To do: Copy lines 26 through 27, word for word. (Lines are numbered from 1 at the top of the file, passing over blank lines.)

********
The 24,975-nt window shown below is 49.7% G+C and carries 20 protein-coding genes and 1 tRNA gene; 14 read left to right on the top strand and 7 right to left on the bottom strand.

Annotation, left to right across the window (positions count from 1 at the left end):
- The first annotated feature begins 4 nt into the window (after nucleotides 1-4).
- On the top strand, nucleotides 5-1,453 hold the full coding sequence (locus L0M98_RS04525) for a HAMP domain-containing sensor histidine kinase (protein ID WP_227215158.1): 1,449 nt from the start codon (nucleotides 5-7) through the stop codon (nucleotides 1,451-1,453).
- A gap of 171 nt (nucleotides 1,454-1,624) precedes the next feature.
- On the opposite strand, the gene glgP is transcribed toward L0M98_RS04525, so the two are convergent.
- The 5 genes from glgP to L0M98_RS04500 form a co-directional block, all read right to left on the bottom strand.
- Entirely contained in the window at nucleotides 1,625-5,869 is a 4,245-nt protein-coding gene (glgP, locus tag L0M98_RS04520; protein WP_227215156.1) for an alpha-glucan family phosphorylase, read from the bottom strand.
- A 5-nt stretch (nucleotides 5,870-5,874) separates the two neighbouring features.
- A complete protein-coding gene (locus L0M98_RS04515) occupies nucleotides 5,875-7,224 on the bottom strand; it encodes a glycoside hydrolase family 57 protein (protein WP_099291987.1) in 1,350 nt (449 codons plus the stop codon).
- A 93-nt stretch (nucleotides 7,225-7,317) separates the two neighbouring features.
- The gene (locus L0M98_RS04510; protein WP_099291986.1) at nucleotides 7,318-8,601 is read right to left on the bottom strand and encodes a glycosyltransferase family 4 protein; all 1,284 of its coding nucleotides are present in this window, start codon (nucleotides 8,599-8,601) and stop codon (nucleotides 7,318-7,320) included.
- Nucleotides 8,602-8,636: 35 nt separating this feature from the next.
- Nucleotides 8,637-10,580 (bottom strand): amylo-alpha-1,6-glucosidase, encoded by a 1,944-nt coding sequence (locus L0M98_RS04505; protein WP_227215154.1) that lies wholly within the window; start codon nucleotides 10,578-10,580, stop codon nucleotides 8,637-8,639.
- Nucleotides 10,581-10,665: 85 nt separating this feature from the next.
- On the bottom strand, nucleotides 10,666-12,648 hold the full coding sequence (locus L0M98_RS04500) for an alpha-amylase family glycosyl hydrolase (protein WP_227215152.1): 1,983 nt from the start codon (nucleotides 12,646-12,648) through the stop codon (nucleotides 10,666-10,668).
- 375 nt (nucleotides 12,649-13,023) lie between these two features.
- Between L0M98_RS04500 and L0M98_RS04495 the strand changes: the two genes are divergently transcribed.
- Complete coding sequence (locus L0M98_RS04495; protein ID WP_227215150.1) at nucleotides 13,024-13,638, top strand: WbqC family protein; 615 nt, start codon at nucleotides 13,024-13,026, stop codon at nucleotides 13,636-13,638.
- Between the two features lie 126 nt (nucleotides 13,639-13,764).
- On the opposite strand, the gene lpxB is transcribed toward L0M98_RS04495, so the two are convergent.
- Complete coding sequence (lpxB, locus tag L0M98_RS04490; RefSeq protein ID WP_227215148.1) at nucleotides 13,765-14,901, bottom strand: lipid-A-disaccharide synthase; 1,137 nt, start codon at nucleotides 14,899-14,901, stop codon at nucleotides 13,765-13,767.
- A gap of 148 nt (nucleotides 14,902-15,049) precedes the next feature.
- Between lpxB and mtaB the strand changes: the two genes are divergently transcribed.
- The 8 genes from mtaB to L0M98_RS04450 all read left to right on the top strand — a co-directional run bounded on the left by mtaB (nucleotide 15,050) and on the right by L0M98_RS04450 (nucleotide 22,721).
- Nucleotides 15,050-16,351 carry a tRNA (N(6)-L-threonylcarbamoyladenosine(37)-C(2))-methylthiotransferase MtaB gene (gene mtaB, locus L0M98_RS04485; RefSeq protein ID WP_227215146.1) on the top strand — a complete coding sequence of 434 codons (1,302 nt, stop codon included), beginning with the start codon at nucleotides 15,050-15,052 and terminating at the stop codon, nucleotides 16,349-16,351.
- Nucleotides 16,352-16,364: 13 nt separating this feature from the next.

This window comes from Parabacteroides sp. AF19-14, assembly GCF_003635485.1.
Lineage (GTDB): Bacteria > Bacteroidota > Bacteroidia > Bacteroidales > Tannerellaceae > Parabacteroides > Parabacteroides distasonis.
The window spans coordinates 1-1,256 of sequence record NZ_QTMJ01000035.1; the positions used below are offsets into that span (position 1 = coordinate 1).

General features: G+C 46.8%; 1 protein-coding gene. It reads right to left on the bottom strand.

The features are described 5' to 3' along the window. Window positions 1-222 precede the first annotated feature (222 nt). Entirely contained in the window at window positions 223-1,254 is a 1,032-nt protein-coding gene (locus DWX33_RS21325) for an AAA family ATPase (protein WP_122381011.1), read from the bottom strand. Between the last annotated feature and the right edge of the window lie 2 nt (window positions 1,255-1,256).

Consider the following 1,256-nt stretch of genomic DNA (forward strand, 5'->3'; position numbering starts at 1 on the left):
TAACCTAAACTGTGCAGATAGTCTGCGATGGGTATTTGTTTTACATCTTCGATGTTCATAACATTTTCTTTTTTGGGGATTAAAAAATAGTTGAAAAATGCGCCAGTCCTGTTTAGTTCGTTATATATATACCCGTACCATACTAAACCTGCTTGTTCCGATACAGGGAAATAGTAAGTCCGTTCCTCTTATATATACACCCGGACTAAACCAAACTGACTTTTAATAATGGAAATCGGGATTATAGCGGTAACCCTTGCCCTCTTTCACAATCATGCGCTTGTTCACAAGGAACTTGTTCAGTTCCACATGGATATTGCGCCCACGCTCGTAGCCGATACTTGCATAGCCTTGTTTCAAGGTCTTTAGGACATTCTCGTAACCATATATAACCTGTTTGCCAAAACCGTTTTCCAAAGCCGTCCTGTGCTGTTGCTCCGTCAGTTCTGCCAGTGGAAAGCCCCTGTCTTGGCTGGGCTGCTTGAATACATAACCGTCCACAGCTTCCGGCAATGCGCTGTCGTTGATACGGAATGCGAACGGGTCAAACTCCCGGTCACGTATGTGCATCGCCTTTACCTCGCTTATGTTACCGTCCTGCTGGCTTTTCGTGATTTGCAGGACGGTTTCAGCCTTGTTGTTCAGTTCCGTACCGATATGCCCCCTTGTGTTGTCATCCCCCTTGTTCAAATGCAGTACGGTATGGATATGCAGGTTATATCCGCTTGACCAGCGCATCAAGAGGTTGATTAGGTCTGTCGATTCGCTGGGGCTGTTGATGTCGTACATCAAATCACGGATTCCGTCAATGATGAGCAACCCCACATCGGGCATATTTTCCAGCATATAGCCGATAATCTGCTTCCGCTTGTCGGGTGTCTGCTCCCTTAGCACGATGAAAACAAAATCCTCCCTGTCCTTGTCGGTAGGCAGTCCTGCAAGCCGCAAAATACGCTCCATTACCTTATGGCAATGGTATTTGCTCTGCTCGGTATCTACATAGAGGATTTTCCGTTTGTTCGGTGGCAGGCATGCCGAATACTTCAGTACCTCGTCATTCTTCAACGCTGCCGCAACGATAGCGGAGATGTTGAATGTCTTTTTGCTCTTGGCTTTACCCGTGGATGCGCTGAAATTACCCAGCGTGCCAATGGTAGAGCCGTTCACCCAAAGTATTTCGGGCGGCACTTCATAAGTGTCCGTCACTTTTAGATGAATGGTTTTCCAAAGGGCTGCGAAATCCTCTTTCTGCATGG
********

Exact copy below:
- Nucleotides 15,050-16,351 carry a tRNA (N(6)-L-threonylcarbamoyladenosine(37)-C(2))-methylthiotransferase MtaB gene (gene mtaB, locus L0M98_RS04485; RefSeq protein ID WP_227215146.1) on the top strand — a complete coding sequence of 434 codons (1,302 nt, stop codon included), beginning with the start codon at nucleotides 15,050-15,052 and terminating at the stop codon, nucleotides 16,349-16,351.
- Nucleotides 16,352-16,364: 13 nt separating this feature from the next.